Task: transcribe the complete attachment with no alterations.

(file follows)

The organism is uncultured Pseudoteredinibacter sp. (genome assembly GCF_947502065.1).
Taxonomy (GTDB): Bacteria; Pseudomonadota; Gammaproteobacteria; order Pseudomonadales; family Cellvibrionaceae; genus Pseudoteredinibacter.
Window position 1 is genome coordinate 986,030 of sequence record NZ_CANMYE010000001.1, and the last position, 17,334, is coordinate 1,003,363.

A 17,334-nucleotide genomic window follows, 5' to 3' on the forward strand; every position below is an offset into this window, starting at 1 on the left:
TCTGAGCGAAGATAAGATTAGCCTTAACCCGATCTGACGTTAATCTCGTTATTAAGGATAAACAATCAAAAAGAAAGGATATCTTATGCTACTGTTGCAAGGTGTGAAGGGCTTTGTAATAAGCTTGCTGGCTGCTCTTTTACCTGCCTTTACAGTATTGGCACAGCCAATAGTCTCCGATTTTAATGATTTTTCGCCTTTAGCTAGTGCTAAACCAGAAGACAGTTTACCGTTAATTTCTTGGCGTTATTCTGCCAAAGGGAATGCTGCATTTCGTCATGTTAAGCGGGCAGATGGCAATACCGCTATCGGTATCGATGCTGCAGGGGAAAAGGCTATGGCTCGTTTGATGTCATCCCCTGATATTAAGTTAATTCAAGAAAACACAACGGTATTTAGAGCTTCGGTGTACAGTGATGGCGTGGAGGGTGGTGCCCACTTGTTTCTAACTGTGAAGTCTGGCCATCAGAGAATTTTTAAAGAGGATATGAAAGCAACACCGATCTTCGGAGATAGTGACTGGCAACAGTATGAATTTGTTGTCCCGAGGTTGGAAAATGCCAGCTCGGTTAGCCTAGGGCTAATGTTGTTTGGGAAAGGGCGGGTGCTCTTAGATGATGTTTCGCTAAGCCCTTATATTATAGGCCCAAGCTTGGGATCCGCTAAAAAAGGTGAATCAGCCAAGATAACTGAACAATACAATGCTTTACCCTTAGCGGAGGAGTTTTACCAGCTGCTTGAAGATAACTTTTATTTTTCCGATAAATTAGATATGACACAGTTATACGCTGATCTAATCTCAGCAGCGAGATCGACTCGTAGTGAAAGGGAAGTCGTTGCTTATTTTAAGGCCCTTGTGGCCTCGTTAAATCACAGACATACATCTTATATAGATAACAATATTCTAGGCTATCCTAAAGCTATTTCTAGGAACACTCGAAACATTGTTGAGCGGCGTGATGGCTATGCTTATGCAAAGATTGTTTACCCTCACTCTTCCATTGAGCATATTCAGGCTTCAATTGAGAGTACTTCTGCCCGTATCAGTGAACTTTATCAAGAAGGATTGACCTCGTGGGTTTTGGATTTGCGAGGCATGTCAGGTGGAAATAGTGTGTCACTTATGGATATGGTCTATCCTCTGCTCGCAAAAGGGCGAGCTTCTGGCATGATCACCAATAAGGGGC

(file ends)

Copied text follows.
The organism is uncultured Pseudoteredinibacter sp. (genome assembly GCF_947502065.1).
Taxonomy (GTDB): Bacteria; Pseudomonadota; Gammaproteobacteria; order Pseudomonadales; family Cellvibrionaceae; genus Pseudoteredinibacter.
Window position 1 is genome coordinate 986,030 of sequence record NZ_CANMYE010000001.1, and the last position, 17,334, is coordinate 1,003,363.

A 17,334-nucleotide genomic window follows, 5' to 3' on the forward strand; every position below is an offset into this window, starting at 1 on the left:
TCTGAGCGAAGATAAGATTAGCCTTAACCCGATCTGACGTTAATCTCGTTATTAAGGATAAACAATCAAAAAGAAAGGATATCTTATGCTACTGTTGCAAGGTGTGAAGGGCTTTGTAATAAGCTTGCTGGCTGCTCTTTTACCTGCCTTTACAGTATTGGCACAGCCAATAGTCTCCGATTTTAATGATTTTTCGCCTTTAGCTAGTGCTAAACCAGAAGACAGTTTACCGTTAATTTCTTGGCGTTATTCTGCCAAAGGGAATGCTGCATTTCGTCATGTTAAGCGGGCAGATGGCAATACCGCTATCGGTATCGATGCTGCAGGGGAAAAGGCTATGGCTCGTTTGATGTCATCCCCTGATATTAAGTTAATTCAAGAAAACACAACGGTATTTAGAGCTTCGGTGTACAGTGATGGCGTGGAGGGTGGTGCCCACTTGTTTCTAACTGTGAAGTCTGGCCATCAGAGAATTTTTAAAGAGGATATGAAAGCAACACCGATCTTCGGAGATAGTGACTGGCAACAGTATGAATTTGTTGTCCCGAGGTTGGAAAATGCCAGCTCGGTTAGCCTAGGGCTAATGTTGTTTGGGAAAGGGCGGGTGCTCTTAGATGATGTTTCGCTAAGCCCTTATATTATAGGCCCAAGCTTGGGATCCGCTAAAAAAGGTGAATCAGCCAAGATAACTGAACAATACAATGCTTTACCCTTAGCGGAGGAGTTTTACCAGCTGCTTGAAGATAACTTTTATTTTTCCGATAAATTAGATATGACACAGTTATACGCTGATCTAATCTCAGCAGCGAGATCGACTCGTAGTGAAAGGGAAGTCGTTGCTTATTTTAAGGCCCTTGTGGCCTCGTTAAATCACAGACATACATCTTATATAGATAACAATATTCTAGGCTATCCTAAAGCTATTTCTAGGAACACTCGAAACATTGTTGAGCGGCGTGATGGCTATGCTTATGCAAAGATTGTTTACCCTCACTCTTCCATTGAGCATATTCAGGCTTCAATTGAGAGTACTTCTGCCCGTATCAGTGAACTTTATCAAGAAGGATTGACCTCGTGGGTTTTGGATTTGCGAGGCATGTCAGGTGGAAATAGTGTGTCACTTATGGATATGGTCTATCCTCTGCTCGCAAAAGGGCGAGCTTCTGGCATGATCACCAATAAGGGGC